The Leeds and Liverpool Canal is a canal in Northern England, linking the cities of Leeds and Liverpool. Over a distance of 127 miles (204 km), it crosses the Pennines, and includes 91 locks on the main line. It has several small branches, and in the early 21st century a new link was constructed into the Liverpool docks system.
In the mid-18th century the growing towns of Yorkshire including Leeds, Wakefield, and Bradford, were trading increasingly. While the Aire and Calder Navigation improved links to the east for Leeds, links to the west were limited. Bradford merchants wanted to increase the supply of limestone to make lime for mortar and agriculture using coal from Bradford’s collieries and to transport textiles to the Port of Liverpool. On the west coast, traders in the busy port of Liverpool wanted a cheap supply of coal for their shipping and manufacturing businesses and to tap the output from the industrial regions of Lancashire. Inspired by the effectiveness of the wholly artificial navigation, the Bridgewater Canal opened in 1759–60. A canal across the Pennines linking Liverpool and Hull (by means of the Aire and Calder Navigation) would have obvious trade benefits.
A public meeting took place at the Sun Inn in Bradford on 2 July 1766 to promote the building of such a canal. John Longbotham was engaged to survey a route. Two groups were set up to promote the scheme, one in Liverpool and one in Bradford. The Liverpool committee was unhappy with the route originally proposed, following the Ribble valley through Preston, considering that it ran too far to the north, missing key towns and the Wigan coalfield.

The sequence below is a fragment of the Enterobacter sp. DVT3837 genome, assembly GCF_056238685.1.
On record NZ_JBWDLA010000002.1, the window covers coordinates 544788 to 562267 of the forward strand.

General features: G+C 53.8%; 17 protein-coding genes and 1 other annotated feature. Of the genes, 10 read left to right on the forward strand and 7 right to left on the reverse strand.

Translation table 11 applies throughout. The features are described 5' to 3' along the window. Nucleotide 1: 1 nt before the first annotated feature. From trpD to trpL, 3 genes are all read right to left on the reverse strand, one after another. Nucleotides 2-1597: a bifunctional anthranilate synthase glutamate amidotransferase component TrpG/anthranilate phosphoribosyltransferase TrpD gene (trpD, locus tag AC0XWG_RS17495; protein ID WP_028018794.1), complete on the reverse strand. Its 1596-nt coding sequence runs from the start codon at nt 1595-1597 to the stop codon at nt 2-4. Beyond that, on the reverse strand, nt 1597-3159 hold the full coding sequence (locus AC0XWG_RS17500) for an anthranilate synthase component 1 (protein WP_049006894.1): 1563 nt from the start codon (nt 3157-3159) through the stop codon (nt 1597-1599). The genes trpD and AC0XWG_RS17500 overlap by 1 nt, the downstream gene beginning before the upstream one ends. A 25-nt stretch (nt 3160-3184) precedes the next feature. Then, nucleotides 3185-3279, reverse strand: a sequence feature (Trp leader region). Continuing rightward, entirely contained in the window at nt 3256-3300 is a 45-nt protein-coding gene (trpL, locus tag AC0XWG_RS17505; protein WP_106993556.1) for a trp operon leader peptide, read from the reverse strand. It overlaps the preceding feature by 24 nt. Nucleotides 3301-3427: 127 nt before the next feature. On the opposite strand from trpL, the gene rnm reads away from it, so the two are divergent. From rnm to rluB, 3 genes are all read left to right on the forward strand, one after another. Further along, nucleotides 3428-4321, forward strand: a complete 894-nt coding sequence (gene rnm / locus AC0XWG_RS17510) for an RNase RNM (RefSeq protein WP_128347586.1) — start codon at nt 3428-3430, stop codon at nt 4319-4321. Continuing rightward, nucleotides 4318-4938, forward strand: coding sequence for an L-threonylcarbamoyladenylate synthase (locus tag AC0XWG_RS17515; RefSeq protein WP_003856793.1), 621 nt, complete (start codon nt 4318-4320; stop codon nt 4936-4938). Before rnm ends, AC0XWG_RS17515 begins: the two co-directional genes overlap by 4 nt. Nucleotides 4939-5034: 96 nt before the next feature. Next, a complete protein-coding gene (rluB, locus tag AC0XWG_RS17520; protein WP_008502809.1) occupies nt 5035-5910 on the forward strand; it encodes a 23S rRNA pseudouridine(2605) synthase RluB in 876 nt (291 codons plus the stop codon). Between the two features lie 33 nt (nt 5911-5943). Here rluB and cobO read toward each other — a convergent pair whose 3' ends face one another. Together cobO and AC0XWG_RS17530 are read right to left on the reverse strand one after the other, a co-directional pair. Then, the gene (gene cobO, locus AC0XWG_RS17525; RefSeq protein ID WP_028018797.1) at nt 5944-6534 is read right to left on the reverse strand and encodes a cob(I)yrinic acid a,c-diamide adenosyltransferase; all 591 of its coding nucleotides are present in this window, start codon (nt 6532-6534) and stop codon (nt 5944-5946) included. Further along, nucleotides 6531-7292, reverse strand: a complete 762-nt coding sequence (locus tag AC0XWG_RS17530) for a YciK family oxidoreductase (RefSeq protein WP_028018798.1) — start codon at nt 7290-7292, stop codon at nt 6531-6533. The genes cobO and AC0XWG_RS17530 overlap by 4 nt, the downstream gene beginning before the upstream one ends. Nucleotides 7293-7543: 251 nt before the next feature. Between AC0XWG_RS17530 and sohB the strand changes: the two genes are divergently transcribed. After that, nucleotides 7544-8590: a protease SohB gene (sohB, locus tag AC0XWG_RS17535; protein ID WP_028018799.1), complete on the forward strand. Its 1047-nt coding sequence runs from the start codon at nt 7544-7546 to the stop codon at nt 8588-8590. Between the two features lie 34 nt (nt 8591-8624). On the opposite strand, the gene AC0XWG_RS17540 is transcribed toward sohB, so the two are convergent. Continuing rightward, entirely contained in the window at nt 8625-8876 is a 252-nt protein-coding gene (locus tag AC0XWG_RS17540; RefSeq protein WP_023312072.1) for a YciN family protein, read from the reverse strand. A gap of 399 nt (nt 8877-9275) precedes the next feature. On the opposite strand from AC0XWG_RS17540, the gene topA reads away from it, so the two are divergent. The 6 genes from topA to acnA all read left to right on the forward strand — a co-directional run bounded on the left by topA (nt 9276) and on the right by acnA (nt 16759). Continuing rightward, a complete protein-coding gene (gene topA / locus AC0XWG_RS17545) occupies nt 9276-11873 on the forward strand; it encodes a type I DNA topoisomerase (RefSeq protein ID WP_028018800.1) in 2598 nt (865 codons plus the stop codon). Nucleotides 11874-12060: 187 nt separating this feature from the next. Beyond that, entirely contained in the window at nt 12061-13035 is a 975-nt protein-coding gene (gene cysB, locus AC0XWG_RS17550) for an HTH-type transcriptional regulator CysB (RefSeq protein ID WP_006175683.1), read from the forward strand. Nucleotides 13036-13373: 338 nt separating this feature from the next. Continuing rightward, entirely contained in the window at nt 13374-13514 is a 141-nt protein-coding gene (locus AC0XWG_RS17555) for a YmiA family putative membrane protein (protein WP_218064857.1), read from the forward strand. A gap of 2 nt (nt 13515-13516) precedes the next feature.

A counter-proposal was produced by John Eyes and Richard Melling, improved by P.P. Burdett, which was rejected by the Bradford committee as too expensive, mainly because of the valley crossing at Burnley. James Brindley was called in to arbitrate and ruled in favour of Longbotham’s more northerly route, though with a branch towards Wigan, a decision which caused some of the Lancashire backers to withdraw their support, and which was subsequently amended over the course of development.
An Act was passed in May 1770 authorising construction, and Brindley was appointed chief engineer and John Longbotham clerk of works; following Brindley’s death in 1772, Longbotham carried out both roles.Construction